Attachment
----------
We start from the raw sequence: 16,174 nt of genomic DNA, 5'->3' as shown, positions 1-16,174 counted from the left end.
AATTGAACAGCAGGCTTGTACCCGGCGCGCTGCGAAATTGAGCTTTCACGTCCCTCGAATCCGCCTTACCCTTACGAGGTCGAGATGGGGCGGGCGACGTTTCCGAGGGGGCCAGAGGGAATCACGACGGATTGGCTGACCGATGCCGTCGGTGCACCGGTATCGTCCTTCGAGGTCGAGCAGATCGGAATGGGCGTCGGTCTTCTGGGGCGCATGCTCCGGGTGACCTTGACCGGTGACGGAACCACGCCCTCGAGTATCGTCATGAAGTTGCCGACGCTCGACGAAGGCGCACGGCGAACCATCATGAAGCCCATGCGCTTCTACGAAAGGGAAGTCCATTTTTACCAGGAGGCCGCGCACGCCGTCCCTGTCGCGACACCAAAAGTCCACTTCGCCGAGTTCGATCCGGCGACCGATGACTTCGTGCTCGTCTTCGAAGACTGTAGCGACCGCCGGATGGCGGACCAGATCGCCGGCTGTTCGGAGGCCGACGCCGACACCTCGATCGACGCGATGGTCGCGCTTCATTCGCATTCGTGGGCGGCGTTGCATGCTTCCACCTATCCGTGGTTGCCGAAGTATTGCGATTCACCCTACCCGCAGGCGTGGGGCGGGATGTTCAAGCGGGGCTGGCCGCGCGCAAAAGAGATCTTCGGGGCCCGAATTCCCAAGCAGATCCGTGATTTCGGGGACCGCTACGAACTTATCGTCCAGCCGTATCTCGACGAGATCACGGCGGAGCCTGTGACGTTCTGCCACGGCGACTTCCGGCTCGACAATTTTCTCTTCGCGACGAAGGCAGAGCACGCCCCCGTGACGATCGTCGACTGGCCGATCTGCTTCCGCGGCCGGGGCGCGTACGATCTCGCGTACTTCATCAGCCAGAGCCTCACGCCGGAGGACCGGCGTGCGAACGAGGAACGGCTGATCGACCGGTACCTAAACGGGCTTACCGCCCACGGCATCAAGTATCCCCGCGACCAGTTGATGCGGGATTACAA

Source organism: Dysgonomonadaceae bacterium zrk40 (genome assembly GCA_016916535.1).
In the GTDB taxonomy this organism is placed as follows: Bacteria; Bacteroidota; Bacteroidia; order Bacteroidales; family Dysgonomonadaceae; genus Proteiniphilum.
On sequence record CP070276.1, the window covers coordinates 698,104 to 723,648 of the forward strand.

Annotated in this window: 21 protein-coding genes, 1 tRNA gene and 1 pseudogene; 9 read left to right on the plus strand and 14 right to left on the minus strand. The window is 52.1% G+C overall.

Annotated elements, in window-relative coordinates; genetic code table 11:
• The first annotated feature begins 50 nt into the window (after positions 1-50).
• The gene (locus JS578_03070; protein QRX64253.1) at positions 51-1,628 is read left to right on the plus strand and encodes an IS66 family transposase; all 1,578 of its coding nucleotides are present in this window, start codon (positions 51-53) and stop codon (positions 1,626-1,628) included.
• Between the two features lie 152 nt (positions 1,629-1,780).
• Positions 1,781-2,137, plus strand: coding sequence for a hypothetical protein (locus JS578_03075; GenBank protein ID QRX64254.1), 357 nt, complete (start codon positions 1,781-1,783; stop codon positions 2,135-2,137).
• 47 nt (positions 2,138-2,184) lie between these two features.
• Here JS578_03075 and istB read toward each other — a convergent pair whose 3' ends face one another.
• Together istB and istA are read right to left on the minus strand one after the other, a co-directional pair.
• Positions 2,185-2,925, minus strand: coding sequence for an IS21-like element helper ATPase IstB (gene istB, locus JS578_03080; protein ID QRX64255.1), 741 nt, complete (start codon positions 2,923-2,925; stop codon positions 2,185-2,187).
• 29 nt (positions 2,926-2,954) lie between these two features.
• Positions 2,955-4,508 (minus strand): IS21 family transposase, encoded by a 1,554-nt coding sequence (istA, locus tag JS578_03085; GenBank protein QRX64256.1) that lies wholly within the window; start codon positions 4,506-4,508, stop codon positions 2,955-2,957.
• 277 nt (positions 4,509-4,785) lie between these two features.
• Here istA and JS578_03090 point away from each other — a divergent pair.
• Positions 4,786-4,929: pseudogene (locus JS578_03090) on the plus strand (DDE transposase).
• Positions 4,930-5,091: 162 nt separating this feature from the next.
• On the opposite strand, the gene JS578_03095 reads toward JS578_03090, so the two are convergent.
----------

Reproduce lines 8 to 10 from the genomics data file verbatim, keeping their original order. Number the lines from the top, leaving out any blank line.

• The first annotated feature begins 50 nt into the window (after positions 1-50).
• The gene (locus JS578_03070; protein QRX64253.1) at positions 51-1,628 is read left to right on the plus strand and encodes an IS66 family transposase; all 1,578 of its coding nucleotides are present in this window, start codon (positions 51-53) and stop codon (positions 1,626-1,628) included.
• Between the two features lie 152 nt (positions 1,629-1,780).